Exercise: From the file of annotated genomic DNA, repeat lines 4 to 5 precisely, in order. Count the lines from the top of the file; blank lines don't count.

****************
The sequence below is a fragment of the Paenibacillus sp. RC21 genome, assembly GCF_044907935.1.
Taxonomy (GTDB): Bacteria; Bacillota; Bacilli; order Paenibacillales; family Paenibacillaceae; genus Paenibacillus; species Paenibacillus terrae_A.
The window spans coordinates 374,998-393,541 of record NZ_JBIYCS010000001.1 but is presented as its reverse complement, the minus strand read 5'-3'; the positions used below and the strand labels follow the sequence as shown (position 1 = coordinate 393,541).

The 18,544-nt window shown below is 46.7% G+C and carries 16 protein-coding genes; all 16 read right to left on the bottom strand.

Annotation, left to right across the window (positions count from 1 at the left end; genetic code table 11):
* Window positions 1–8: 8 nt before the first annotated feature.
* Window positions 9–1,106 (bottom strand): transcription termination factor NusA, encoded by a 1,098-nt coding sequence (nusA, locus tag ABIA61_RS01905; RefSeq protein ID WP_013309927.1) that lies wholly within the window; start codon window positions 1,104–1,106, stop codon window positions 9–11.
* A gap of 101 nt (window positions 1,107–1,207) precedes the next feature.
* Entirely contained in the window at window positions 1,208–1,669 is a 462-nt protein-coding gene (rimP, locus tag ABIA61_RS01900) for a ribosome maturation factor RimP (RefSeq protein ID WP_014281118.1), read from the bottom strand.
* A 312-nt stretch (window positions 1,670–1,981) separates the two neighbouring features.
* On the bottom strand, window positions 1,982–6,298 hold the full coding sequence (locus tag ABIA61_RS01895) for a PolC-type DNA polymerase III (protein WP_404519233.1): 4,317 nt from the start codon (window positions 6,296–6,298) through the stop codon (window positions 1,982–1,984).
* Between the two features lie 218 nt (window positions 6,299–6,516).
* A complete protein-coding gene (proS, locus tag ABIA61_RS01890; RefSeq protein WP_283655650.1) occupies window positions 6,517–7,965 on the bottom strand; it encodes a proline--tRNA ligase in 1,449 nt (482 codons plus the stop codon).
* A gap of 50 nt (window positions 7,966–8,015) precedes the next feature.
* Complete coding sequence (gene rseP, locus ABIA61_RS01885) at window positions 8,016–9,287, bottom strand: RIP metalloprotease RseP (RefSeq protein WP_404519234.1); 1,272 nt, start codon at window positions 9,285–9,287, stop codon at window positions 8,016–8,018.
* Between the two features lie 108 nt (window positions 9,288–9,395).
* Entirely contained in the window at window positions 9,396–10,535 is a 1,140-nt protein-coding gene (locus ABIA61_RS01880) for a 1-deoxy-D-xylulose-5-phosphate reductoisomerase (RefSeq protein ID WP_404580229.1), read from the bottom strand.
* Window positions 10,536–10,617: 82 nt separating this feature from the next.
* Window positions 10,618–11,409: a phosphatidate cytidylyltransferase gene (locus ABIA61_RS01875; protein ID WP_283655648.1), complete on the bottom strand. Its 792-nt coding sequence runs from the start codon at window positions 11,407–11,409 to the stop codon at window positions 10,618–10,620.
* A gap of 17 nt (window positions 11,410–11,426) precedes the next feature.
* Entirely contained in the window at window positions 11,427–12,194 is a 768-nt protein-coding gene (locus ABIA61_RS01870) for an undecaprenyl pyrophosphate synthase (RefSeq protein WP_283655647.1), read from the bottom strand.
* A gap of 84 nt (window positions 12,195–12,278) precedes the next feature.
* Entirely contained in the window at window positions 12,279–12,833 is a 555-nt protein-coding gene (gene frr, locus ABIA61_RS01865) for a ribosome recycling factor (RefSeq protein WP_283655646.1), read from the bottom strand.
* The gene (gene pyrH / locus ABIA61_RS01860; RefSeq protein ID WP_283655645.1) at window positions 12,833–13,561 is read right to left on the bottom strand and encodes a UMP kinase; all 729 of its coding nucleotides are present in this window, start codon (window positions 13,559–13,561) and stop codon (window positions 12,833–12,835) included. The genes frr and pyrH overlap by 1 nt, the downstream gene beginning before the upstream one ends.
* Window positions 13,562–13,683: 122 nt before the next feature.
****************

The 18,544-nt window shown below is 46.7% G+C and carries 16 protein-coding genes; all 16 read right to left on the bottom strand.

Annotation, left to right across the window (positions count from 1 at the left end; genetic code table 11):